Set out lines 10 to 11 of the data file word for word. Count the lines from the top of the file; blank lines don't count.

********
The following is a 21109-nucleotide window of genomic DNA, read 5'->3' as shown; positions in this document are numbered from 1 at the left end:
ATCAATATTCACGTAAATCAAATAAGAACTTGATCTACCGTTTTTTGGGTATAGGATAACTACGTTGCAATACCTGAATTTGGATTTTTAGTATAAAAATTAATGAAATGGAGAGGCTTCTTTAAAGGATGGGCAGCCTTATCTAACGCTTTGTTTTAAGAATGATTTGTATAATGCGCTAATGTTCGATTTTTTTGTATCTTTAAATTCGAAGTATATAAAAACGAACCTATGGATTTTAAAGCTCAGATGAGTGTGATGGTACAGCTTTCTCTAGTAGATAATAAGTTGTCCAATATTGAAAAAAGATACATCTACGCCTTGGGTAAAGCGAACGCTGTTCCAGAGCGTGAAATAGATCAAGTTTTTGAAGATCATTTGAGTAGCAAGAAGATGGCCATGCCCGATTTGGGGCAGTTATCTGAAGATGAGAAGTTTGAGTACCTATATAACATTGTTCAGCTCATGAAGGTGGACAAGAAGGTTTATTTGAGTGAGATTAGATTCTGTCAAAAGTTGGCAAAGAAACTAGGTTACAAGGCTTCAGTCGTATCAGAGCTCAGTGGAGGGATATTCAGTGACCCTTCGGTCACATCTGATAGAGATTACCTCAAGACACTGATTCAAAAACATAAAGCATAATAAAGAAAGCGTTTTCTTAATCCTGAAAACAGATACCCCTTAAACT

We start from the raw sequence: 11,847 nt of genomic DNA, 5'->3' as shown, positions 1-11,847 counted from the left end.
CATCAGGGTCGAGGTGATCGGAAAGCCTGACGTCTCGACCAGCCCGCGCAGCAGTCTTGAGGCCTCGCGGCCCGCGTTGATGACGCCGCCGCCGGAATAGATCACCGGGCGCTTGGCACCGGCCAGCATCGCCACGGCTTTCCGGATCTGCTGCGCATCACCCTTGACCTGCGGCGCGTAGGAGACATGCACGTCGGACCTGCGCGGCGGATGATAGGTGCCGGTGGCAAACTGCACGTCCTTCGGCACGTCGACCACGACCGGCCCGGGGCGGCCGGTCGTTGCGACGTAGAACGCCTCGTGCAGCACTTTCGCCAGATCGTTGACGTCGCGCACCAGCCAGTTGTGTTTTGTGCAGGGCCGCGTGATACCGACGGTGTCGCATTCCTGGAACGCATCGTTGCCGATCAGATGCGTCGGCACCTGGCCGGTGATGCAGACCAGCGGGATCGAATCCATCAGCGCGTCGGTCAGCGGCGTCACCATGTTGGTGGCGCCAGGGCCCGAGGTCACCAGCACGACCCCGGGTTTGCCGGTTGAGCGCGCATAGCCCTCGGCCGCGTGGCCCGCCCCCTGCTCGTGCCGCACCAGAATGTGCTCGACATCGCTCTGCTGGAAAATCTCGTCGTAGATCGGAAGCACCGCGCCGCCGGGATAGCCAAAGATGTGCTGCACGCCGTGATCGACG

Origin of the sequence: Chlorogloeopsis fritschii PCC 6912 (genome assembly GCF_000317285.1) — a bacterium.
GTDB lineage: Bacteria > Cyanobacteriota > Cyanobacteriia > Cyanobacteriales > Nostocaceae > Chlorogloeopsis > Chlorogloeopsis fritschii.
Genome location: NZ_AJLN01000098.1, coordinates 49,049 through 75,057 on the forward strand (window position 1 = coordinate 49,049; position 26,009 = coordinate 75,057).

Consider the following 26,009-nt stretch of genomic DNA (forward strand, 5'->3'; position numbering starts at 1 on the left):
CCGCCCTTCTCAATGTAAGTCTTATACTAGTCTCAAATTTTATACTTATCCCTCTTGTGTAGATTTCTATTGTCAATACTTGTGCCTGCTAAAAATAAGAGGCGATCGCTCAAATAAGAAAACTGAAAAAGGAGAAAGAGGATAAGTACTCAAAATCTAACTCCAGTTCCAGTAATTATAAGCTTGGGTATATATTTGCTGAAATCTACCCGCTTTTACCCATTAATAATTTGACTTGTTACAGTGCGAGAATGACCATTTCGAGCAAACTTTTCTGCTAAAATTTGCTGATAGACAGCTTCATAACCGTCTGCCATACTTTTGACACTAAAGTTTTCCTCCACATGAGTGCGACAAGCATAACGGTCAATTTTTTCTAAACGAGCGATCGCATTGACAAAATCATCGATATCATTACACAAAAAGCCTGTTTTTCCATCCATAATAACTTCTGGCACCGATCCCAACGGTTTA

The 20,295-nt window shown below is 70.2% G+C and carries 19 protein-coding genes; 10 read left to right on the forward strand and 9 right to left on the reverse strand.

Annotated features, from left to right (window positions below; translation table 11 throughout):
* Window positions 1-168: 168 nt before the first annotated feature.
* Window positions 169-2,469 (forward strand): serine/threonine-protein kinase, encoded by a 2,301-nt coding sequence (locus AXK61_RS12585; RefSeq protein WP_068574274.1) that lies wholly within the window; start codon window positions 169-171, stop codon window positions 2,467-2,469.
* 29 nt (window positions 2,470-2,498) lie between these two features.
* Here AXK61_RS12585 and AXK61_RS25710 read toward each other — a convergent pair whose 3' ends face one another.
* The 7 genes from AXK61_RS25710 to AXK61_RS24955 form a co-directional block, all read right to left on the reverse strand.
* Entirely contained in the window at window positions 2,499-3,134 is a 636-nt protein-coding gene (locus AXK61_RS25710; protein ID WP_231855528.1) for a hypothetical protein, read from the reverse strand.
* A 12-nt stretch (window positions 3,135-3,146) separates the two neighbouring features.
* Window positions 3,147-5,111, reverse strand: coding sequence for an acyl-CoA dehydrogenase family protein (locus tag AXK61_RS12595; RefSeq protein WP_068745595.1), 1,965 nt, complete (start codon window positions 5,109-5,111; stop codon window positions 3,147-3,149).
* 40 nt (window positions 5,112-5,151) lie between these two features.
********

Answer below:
The 20,295-nt window shown below is 70.2% G+C and carries 19 protein-coding genes; 10 read left to right on the forward strand and 9 right to left on the reverse strand.

Annotated features, from left to right (window positions below; translation table 11 throughout):